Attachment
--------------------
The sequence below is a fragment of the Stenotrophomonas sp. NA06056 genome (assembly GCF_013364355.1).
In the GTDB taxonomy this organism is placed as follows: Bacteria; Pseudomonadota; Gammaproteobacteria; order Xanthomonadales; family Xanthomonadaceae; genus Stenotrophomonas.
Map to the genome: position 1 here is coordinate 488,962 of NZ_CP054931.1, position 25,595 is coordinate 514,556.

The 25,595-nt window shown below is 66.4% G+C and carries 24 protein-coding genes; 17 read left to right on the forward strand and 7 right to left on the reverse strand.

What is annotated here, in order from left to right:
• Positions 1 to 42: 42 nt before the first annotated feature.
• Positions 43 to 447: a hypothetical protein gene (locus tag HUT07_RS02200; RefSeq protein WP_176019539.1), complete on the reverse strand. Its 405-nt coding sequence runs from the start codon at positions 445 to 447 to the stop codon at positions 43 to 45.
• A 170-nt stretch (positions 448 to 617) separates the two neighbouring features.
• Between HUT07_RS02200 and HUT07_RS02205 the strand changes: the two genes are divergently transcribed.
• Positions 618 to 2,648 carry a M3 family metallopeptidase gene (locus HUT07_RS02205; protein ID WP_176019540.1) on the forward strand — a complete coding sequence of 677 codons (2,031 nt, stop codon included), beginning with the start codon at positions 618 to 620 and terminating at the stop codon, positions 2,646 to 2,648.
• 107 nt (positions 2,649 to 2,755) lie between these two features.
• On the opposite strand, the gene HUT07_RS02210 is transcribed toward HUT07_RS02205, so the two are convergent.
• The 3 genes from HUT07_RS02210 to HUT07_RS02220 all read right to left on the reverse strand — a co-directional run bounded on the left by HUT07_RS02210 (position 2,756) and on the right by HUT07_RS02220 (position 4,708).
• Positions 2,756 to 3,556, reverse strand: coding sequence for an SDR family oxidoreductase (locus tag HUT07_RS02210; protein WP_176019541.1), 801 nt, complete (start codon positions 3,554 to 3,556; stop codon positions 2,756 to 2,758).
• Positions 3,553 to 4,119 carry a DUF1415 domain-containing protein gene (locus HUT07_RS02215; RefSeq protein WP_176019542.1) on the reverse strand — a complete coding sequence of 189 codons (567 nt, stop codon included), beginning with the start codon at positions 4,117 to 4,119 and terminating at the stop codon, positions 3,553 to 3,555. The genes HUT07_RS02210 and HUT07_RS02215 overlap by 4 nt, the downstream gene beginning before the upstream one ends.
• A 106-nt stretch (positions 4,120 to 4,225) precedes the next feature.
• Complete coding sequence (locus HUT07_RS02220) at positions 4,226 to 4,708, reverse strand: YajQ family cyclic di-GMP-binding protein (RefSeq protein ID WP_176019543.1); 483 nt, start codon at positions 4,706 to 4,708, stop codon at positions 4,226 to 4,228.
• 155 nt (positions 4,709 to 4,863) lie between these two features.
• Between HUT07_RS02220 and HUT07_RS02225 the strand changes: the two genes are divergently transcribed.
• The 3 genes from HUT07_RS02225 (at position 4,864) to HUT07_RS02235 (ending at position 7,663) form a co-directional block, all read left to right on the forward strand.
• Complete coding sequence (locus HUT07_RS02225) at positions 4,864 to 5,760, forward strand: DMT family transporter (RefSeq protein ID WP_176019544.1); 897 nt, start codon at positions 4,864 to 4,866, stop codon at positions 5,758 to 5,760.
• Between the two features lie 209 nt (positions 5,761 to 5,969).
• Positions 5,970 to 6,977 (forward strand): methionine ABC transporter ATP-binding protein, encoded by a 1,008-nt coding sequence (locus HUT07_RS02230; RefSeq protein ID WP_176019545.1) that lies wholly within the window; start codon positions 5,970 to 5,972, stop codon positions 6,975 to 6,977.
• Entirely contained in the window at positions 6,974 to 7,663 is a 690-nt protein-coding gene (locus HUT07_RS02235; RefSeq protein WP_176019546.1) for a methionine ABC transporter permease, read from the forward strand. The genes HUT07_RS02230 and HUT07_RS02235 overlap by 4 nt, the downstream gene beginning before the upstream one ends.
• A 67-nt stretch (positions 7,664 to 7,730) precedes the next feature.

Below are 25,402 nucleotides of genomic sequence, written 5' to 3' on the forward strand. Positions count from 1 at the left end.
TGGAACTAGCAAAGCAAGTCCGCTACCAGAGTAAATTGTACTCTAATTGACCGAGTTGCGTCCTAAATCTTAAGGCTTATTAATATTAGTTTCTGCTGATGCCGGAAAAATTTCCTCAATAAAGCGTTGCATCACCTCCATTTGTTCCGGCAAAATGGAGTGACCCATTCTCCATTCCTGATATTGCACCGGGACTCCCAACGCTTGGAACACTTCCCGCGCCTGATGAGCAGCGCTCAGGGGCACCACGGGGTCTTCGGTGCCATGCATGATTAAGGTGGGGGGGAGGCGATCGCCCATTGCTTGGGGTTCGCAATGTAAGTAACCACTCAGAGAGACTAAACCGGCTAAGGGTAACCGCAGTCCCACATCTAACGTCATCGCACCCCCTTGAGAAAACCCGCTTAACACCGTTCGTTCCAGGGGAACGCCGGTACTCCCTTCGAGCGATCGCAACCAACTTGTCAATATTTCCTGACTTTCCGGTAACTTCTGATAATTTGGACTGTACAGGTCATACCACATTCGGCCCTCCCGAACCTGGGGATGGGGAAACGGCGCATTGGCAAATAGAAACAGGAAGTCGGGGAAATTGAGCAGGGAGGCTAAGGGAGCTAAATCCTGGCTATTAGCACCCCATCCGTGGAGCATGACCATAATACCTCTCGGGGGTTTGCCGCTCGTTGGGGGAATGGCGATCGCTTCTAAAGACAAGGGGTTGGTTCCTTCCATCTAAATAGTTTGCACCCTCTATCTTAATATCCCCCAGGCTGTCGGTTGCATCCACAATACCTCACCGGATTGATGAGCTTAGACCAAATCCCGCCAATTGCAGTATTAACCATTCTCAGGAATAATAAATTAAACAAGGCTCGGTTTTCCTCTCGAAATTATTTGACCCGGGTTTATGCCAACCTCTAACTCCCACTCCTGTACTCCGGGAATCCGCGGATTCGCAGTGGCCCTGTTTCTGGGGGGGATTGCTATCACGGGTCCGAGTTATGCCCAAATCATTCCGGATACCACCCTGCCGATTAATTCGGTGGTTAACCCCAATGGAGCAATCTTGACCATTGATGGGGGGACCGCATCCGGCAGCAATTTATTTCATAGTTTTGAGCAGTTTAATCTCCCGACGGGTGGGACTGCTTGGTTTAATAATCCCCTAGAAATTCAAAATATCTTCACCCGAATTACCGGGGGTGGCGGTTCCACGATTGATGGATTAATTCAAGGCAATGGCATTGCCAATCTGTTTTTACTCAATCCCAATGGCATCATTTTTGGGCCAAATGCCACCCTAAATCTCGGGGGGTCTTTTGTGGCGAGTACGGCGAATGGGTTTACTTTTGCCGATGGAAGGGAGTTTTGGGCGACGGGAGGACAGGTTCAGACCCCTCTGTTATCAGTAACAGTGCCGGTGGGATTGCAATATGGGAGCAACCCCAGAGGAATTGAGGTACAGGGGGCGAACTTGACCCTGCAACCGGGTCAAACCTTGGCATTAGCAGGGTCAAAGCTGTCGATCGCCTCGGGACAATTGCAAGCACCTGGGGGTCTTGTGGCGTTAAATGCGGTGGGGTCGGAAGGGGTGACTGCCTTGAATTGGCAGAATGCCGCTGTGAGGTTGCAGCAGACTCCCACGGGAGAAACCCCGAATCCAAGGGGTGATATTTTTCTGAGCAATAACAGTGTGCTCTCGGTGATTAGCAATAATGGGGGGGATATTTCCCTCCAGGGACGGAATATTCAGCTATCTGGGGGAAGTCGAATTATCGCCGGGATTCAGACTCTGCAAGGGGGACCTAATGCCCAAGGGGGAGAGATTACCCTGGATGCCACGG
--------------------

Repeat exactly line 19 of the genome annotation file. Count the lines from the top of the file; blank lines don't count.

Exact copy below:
• Between HUT07_RS02220 and HUT07_RS02225 the strand changes: the two genes are divergently transcribed.